This includes greens like curry leaves and coriander leaves. Add one or add both, they subtly elevate your chutney. Go all out with it and you can end up with a super tasty hybrid chutney. You can also add a tomato, particularly a sour one that will balance the sweetness of the onion. Garlic is a common addition to onion chutneys but I’ve grown up eating all my chutneys without garlic so I never add it.

Much like the cook on a steak, the way you cook (or not cook) your chutney makes all the difference. You can blend your onion chutney raw or you can cook the onions and then blend it. OR you can blend it raw and THEN cook it on the stove (with coconut oil of course). Each method produces a completely different chutney. Cooking your onions will give you a milder chutney. The longer you cook it, the sweeter the onions become. Raw onion chutney is famously served with Kappa (tapioca) in Kerala. Raw onions are coarsely ground with coconut oil, green chillies and salt to create this wonderfully pungent chutney that perfectly offsets the starchy tapioca. Only downside? You’ll have raw onion breath for the rest of the day!

Bonus Player: Tadka
I very rarely add tadka to my onion chutney. Personally, I feel like tadka works best with a regular coconut chutney but if you’re keen on it, you definitely can. A little bit of mustard, urad dal and curry leaves are added to hot oil (coconut of course!) can add another layer of flavour to your chutney.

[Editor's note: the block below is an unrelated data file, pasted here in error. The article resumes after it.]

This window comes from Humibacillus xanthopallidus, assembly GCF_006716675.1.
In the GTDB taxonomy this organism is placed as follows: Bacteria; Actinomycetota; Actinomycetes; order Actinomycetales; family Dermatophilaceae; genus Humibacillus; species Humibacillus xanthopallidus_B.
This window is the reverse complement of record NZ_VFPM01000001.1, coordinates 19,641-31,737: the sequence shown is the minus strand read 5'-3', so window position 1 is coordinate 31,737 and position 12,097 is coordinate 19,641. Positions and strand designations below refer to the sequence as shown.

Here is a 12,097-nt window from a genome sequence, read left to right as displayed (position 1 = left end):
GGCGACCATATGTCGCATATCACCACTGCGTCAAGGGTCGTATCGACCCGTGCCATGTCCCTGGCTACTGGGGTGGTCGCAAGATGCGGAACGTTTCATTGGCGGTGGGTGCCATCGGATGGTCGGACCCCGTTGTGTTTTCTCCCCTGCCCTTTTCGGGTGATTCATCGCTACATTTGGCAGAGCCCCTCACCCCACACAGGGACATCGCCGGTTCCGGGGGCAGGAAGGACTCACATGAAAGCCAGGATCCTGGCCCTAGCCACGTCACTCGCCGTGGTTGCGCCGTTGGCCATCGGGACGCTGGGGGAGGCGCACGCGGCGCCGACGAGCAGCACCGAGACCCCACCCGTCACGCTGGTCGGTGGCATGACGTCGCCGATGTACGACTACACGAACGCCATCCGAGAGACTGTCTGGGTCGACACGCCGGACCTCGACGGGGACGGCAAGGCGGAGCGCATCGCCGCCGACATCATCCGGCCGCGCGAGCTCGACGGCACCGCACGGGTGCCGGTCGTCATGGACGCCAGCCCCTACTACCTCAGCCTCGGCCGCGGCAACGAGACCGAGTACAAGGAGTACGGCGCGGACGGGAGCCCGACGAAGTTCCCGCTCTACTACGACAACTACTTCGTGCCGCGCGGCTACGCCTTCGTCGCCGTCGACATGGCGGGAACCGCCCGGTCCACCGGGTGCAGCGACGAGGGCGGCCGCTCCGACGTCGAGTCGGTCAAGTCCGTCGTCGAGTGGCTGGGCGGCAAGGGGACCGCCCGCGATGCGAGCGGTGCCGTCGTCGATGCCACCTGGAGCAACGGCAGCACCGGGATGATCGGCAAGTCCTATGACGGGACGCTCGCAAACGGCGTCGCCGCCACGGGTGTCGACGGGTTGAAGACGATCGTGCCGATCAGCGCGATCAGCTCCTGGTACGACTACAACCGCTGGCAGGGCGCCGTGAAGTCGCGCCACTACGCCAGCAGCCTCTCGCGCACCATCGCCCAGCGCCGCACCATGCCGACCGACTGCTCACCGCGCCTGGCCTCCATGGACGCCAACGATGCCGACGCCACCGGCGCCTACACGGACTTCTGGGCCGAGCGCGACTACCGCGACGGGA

What do you eat this with? It goes especially well with my Instant Godhambu Dosa recipe, but literally any type of dosa or idli is the perfect vessel for onion chutney. I had a few friends who came over once and ate this chutney with parathas and loved it. I do not approve of parathas with onion chutney, it’s weird. Like ‘pizza’ dosa or worse, chocolate dosa (yes, totally real). But if it gets you to make this chutney then I’m happy!

Onion chutney is not something you measure. You can’t go wrong with a little improvisation. I’m quite reluctant to give a recipe since I’m always mixing it up myself. However, since you gotta start somewhere, here’s my current favourite.

Cooking Time: 25 min
Serves 4


  • 3 large Red Onions 
  • 1 Tomato 
  • 3 Tbsp Coconut Oil 
  • 8-10 Curry Leaves 
  • 2 Tbsp Grated Coconut 
  • 1 tsp Salt 
  • 1/2 Tbsp Chilli Powder 


  1. Roughly chop onions and tomatoes. 
  2. Add the coconut oil to a pan on medium-high heat. 
  3. Once heated, add the onions and sauté for 3-5 minutes, stirring once in a while. 
  4. Add the tomato and sauté for another 2 minutes. 
  5. Add the coconut and sauté for 2 minutes. 
  6. Add the salt, chilli powder and curry leaves and sauté for another 2 minutes. 
  7. Take the pan off the heat and allow the mix to cool. 
  8. Once cooled, transfer the mix to your mixer jar and blend till smooth or till you reach your desired consistency. 
  9. Enjoy! 

About the blogger
Sneha Sundar is the creator of You Dim Sum, You Lose Some; a philosophy she adopts both in and out of the kitchen!